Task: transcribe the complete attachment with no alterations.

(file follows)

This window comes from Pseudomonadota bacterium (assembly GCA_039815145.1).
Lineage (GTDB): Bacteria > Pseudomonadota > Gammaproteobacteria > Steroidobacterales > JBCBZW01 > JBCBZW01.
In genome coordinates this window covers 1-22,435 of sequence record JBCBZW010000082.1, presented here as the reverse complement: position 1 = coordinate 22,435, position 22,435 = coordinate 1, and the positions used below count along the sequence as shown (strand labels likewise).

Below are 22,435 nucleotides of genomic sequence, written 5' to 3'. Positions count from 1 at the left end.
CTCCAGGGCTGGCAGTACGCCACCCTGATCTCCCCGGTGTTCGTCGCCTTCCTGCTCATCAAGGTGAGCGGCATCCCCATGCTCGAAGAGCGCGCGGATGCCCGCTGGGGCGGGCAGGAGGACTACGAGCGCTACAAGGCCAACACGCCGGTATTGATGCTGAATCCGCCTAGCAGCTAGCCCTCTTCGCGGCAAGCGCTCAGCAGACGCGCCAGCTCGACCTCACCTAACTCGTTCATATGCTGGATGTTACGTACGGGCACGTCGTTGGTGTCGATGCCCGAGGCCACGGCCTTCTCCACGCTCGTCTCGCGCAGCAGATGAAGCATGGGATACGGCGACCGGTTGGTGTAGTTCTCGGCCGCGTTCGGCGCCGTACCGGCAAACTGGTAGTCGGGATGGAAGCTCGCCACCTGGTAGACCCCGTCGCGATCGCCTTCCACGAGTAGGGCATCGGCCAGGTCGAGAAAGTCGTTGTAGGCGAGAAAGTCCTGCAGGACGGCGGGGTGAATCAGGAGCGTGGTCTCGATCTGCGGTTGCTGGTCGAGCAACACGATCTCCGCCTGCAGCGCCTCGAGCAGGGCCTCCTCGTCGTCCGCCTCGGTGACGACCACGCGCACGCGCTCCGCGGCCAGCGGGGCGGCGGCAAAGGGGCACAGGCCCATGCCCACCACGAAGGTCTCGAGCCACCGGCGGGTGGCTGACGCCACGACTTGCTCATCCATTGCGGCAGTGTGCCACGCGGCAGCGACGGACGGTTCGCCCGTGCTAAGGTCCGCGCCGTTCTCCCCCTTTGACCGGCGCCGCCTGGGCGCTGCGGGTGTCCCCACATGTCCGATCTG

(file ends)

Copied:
This window comes from Pseudomonadota bacterium (assembly GCA_039815145.1).
Lineage (GTDB): Bacteria > Pseudomonadota > Gammaproteobacteria > Steroidobacterales > JBCBZW01 > JBCBZW01.
In genome coordinates this window covers 1-22,435 of sequence record JBCBZW010000082.1, presented here as the reverse complement: position 1 = coordinate 22,435, position 22,435 = coordinate 1, and the positions used below count along the sequence as shown (strand labels likewise).

Below are 22,435 nucleotides of genomic sequence, written 5' to 3'. Positions count from 1 at the left end.
CTCCAGGGCTGGCAGTACGCCACCCTGATCTCCCCGGTGTTCGTCGCCTTCCTGCTCATCAAGGTGAGCGGCATCCCCATGCTCGAAGAGCGCGCGGATGCCCGCTGGGGCGGGCAGGAGGACTACGAGCGCTACAAGGCCAACACGCCGGTATTGATGCTGAATCCGCCTAGCAGCTAGCCCTCTTCGCGGCAAGCGCTCAGCAGACGCGCCAGCTCGACCTCACCTAACTCGTTCATATGCTGGATGTTACGTACGGGCACGTCGTTGGTGTCGATGCCCGAGGCCACGGCCTTCTCCACGCTCGTCTCGCGCAGCAGATGAAGCATGGGATACGGCGACCGGTTGGTGTAGTTCTCGGCCGCGTTCGGCGCCGTACCGGCAAACTGGTAGTCGGGATGGAAGCTCGCCACCTGGTAGACCCCGTCGCGATCGCCTTCCACGAGTAGGGCATCGGCCAGGTCGAGAAAGTCGTTGTAGGCGAGAAAGTCCTGCAGGACGGCGGGGTGAATCAGGAGCGTGGTCTCGATCTGCGGTTGCTGGTCGAGCAACACGATCTCCGCCTGCAGCGCCTCGAGCAGGGCCTCCTCGTCGTCCGCCTCGGTGACGACCACGCGCACGCGCTCCGCGGCCAGCGGGGCGGCGGCAAAGGGGCACAGGCCCATGCCCACCACGAAGGTCTCGAGCCACCGGCGGGTGGCTGACGCCACGACTTGCTCATCCATTGCGGCAGTGTGCCACGCGGCAGCGACGGACGGTTCGCCCGTGCTAAGGTCCGCGCCGTTCTCCCCCTTTGACCGGCGCCGCCTGGGCGCTGCGGGTGTCCCCACATGTCCGATCTG